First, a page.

About a year ago I upgraded my laptop with 8 GB of RAM. I had Windows 8 and 4 GB which wasn't enough in all situations according to the Task Manager. Shortly after the upgrade I switched to Debian 7 as my primary OS. Looking at the memory usage in the System Info program on Debian I always wonder how can the system work for hours with many application opened with just half a GB or at most 1 GB of RAM in use. The confusion comes when I run the free command. It reports much more memory usage than System Info. At the moment System Info reports 582 MB RAM and 0 MB swap used while running free -g reports that 2 GB are used:

$ free -g
             total       used       free     shared    buffers     cached
Mem:             7          2          5          0          0          1
-/+ buffers/cache:          0          7
Swap:           14          0         14

Why do these two report different amounts of memory used? The other thing that bothers me is that I almost never get near to using 4 GB of RAM even when running a virtual Linux machine with VMware. Is there a way to tell the system use more memory and gain performance in some way?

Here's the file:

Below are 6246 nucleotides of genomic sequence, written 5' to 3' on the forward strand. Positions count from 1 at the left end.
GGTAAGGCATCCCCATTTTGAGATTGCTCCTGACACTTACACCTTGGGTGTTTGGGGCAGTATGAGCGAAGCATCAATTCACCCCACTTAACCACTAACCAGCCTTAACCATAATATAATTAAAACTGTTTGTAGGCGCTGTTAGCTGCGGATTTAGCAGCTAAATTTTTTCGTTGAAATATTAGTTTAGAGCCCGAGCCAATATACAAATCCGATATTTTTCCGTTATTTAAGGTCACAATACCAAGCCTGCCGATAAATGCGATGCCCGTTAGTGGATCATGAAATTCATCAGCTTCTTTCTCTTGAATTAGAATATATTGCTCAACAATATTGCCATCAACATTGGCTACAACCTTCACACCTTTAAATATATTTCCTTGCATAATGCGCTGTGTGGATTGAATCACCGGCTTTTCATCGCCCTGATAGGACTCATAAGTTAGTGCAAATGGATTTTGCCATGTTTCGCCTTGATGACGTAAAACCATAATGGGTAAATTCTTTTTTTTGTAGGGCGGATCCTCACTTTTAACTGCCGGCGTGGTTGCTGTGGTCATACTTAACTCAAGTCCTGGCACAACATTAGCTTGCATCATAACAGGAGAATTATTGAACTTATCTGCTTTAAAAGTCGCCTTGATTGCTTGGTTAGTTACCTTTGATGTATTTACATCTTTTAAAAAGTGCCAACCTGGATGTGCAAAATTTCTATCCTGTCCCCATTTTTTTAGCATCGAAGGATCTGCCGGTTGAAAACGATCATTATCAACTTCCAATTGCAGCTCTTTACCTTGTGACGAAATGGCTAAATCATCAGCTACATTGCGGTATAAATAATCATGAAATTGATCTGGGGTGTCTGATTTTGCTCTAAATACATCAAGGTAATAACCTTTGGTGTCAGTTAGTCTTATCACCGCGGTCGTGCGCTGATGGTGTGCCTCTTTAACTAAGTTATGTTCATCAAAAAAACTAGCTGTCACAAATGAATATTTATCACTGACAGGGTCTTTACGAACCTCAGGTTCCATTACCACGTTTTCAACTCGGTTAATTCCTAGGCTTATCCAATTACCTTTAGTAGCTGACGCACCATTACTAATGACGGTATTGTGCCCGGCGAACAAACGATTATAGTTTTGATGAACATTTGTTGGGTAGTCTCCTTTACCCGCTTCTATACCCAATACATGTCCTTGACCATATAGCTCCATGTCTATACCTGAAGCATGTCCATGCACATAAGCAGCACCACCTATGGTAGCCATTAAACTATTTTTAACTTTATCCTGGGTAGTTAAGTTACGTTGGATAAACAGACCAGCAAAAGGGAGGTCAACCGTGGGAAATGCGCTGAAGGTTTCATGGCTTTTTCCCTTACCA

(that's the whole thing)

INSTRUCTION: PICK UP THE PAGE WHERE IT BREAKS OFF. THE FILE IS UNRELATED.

The two tools just have different definition of what it means for memory to be "used". The free command considers memory used if it is not free. System Info considers memory free even if it contains information that could be used, so long as that information can also be discarded. So, for example, memory that contains information that can also be read from disk is considered used by the free command but free by System Info.

The system will use as much memory as it possibly can to improve performance. Keeping memory free is the system's last resort if there is no practical way for it to hold useful information.

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